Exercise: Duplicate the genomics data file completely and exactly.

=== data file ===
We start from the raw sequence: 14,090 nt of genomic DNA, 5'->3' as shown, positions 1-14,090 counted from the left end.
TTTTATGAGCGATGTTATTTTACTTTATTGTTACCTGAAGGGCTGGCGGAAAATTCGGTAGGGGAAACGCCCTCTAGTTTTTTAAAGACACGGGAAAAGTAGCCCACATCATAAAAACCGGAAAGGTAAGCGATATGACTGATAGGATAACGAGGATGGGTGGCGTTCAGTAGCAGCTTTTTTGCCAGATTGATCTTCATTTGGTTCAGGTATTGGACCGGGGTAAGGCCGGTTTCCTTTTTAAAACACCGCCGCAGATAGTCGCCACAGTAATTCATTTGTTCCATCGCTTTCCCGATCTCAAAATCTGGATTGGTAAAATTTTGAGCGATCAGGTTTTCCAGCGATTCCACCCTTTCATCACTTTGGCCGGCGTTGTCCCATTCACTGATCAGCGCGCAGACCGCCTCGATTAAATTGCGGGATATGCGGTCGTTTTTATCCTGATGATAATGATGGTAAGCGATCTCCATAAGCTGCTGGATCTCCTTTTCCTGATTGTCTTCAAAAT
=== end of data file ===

We start from the raw sequence: 14,090 nt of genomic DNA, 5'->3' as shown, positions 1-14,090 counted from the left end.
TTTTATGAGCGATGTTATTTTACTTTATTGTTACCTGAAGGGCTGGCGGAAAATTCGGTAGGGGAAACGCCCTCTAGTTTTTTAAAGACACGGGAAAAGTAGCCCACATCATAAAAACCGGAAAGGTAAGCGATATGACTGATAGGATAACGAGGATGGGTGGCGTTCAGTAGCAGCTTTTTTGCCAGATTGATCTTCATTTGGTTCAGGTATTGGACCGGGGTAAGGCCGGTTTCCTTTTTAAAACACCGCCGCAGATAGTCGCCACAGTAATTCATTTGTTCCATCGCTTTCCCGATCTCAAAATCTGGATTGGTAAAATTTTGAGCGATCAGGTTTTCCAGCGATTCCACCCTTTCATCACTTTGGCCGGCGTTGTCCCATTCACTGATCAGCGCGCAGACCGCCTCGATTAAATTGCGGGATATGCGGTCGTTTTTATCCTGATGATAATGATGGTAAGCGATCTCCATAAGCTGCTGGATCTCCTTTTCCTGATTGTCTTCAAAAT